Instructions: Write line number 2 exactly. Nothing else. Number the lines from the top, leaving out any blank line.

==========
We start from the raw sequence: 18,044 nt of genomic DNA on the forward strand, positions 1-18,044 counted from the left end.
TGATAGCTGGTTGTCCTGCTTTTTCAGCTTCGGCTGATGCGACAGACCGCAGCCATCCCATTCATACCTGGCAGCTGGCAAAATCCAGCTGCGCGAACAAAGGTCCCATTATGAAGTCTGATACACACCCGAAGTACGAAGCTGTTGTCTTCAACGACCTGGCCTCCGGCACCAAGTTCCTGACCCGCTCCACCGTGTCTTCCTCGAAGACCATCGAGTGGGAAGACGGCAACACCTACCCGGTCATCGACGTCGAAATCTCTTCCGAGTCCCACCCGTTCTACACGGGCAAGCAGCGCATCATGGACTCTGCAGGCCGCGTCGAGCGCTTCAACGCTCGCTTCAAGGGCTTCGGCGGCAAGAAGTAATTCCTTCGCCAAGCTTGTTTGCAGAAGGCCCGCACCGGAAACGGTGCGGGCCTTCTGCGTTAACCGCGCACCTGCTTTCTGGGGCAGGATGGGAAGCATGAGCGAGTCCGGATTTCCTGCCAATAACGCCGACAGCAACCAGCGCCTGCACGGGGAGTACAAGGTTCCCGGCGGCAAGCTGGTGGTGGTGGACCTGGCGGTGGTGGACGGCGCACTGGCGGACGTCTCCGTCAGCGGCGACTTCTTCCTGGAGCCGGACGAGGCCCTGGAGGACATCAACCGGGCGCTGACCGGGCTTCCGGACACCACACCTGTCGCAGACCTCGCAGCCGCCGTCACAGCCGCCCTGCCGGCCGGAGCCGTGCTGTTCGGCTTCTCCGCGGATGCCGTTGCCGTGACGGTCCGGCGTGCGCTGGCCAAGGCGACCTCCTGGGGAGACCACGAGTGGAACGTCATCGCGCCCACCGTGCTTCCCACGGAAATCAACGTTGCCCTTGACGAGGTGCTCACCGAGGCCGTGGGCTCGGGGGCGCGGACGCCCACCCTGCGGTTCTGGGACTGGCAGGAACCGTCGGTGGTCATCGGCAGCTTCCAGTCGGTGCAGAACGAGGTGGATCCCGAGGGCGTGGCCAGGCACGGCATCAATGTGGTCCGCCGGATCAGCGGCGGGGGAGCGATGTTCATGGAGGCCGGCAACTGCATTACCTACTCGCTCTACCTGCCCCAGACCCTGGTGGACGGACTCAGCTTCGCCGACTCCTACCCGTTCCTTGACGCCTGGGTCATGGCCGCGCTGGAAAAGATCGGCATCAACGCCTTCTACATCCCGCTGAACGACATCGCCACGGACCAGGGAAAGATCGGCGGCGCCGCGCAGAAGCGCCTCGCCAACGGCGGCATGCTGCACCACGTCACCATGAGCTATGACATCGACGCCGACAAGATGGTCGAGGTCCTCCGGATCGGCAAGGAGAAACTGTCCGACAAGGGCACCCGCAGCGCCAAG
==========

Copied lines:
TGATAGCTGGTTGTCCTGCTTTTTCAGCTTCGGCTGATGCGACAGACCGCAGCCATCCCATTCATACCTGGCAGCTGGCAAAATCCAGCTGCGCGAACAAAGGTCCCATTATGAAGTCTGATACACACCCGAAGTACGAAGCTGTTGTCTTCAACGACCTGGCCTCCGGCACCAAGTTCCTGACCCGCTCCACCGTGTCTTCCTCGAAGACCATCGAGTGGGAAGACGGCAACACCTACCCGGTCATCGACGTCGAAATCTCTTCCGAGTCCCACCCGTTCTACACGGGCAAGCAGCGCATCATGGACTCTGCAGGCCGCGTCGAGCGCTTCAACGCTCGCTTCAAGGGCTTCGGCGGCAAGAAGTAATTCCTTCGCCAAGCTTGTTTGCAGAAGGCCCGCACCGGAAACGGTGCGGGCCTTCTGCGTTAACCGCGCACCTGCTTTCTGGGGCAGGATGGGAAGCATGAGCGAGTCCGGATTTCCTGCCAATAACGCCGACAGCAACCAGCGCCTGCACGGGGAGTACAAGGTTCCCGGCGGCAAGCTGGTGGTGGTGGACCTGGCGGTGGTGGACGGCGCACTGGCGGACGTCTCCGTCAGCGGCGACTTCTTCCTGGAGCCGGACGAGGCCCTGGAGGACATCAACCGGGCGCTGACCGGGCTTCCGGACACCACACCTGTCGCAGACCTCGCAGCCGCCGTCACAGCCGCCCTGCCGGCCGGAGCCGTGCTGTTCGGCTTCTCCGCGGATGCCGTTGCCGTGACGGTCCGGCGTGCGCTGGCCAAGGCGACCTCCTGGGGAGACCACGAGTGGAACGTCATCGCGCCCACCGTGCTTCCCACGGAAATCAACGTTGCCCTTGACGAGGTGCTCACCGAGGCCGTGGGCTCGGGGGCGCGGACGCCCACCCTGCGGTTCTGGGACTGGCAGGAACCGTCGGTGGTCATCGGCAGCTTCCAGTCGGTGCAGAACGAGGTGGATCCCGAGGGCGTGGCCAGGCACGGCATCAATGTGGTCCGCCGGATCAGCGGCGGGGGAGCGATGTTCATGGAGGCCGGCAACTGCATTACCTACTCGCTCTACCTGCCCCAGACCCTGGTGGACGGACTCAGCTTCGCCGACTCCTACCCGTTCCTTGACGCCTGGGTCATGGCCGCGCTGGAAAAGATCGGCATCAACGCCTTCTACATCCCGCTGAACGACATCGCCACGGACCAGGGAAAGATCGGCGGCGCCGCGCAGAAGCGCCTCGCCAACGGCGGCATGCTGCACCACGTCACCATGAGCTATGACATCGACGCCGACAAGATGGTCGAGGTCCTCCGGATCGGCAAGGAGAAACTGTCCGACAAGGGCACCCGCAGCGCCAAG